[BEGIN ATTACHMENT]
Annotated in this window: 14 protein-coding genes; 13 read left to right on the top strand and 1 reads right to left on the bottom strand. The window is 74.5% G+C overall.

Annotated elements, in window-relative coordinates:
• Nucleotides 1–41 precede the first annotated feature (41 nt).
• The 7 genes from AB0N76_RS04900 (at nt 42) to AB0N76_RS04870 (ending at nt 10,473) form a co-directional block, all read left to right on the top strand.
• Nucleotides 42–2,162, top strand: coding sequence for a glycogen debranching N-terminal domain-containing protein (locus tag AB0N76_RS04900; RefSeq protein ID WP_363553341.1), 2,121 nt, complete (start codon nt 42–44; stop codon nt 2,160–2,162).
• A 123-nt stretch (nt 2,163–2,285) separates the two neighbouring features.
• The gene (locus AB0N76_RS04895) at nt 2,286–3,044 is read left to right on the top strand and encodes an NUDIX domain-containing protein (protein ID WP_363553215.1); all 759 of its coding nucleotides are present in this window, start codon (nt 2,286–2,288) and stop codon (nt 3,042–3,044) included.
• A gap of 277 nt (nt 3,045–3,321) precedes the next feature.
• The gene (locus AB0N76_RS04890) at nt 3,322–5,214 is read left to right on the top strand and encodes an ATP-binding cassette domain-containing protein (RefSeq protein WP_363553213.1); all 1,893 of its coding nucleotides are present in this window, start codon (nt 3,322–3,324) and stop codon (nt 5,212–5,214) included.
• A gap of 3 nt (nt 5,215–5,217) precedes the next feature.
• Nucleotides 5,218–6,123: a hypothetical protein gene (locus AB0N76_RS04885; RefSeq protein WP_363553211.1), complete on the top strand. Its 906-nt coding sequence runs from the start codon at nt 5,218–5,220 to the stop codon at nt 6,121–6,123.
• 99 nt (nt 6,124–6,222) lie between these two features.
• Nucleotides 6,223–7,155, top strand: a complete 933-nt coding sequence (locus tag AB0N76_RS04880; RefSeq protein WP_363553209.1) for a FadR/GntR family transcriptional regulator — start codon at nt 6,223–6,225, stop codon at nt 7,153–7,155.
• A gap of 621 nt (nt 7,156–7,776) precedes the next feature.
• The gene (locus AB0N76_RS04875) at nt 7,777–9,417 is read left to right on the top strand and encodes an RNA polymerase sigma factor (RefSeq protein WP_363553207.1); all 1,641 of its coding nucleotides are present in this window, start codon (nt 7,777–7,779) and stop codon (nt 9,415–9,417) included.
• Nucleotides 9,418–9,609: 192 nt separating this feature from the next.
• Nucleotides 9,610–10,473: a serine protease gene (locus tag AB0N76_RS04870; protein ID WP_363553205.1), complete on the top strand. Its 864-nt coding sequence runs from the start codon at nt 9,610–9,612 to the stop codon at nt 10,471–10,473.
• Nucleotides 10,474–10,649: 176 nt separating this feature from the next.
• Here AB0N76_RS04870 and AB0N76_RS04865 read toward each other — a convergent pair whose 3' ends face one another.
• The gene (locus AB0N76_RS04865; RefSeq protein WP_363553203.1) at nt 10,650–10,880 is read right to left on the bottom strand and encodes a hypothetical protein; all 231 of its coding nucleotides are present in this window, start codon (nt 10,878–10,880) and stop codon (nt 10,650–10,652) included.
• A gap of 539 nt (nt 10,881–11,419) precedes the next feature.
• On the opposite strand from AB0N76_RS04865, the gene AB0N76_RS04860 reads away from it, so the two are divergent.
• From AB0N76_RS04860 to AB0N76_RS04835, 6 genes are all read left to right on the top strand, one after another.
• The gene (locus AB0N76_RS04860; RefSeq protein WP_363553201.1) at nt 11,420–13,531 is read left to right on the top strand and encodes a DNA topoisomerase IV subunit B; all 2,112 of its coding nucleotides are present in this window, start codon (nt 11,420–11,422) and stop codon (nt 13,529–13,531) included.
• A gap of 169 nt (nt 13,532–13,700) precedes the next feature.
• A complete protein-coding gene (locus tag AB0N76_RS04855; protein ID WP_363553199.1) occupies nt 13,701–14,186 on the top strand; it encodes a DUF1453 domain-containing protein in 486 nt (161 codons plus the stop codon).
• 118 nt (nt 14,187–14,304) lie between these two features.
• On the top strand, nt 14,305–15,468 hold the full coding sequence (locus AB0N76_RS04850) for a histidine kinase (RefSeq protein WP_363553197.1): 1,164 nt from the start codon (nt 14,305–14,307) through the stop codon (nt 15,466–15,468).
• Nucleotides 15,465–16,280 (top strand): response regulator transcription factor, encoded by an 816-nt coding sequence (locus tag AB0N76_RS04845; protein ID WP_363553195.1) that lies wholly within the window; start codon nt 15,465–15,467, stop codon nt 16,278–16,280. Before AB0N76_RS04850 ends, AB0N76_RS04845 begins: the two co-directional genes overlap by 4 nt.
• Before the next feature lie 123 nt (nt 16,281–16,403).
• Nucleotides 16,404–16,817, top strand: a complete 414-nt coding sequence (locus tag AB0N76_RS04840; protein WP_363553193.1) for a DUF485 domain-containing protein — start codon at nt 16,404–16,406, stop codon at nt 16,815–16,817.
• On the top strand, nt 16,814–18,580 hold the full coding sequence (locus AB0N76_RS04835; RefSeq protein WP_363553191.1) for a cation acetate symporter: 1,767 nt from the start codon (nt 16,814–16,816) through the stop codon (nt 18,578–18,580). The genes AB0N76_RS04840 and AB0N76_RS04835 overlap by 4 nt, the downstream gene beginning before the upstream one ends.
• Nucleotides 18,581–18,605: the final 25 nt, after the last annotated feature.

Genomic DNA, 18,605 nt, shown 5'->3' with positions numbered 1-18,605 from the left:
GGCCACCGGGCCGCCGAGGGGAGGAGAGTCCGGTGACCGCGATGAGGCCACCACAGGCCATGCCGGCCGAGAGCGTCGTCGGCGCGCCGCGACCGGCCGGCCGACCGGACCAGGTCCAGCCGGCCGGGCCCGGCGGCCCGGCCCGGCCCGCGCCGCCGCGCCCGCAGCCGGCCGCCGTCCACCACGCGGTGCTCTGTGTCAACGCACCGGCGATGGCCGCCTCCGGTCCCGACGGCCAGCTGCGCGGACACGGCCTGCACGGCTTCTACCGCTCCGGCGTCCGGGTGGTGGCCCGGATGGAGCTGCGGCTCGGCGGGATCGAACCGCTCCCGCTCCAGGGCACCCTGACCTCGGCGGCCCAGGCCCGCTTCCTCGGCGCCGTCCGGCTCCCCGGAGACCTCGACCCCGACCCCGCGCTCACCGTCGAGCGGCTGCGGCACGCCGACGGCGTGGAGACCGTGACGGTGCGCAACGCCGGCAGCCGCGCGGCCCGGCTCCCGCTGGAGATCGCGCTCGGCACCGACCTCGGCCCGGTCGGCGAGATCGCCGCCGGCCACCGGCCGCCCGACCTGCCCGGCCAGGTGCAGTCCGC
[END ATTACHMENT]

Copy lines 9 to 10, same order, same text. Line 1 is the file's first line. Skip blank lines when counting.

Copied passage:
• The gene (locus AB0N76_RS04890) at nt 3,322–5,214 is read left to right on the top strand and encodes an ATP-binding cassette domain-containing protein (RefSeq protein WP_363553213.1); all 1,893 of its coding nucleotides are present in this window, start codon (nt 3,322–3,324) and stop codon (nt 5,212–5,214) included.
• A gap of 3 nt (nt 5,215–5,217) precedes the next feature.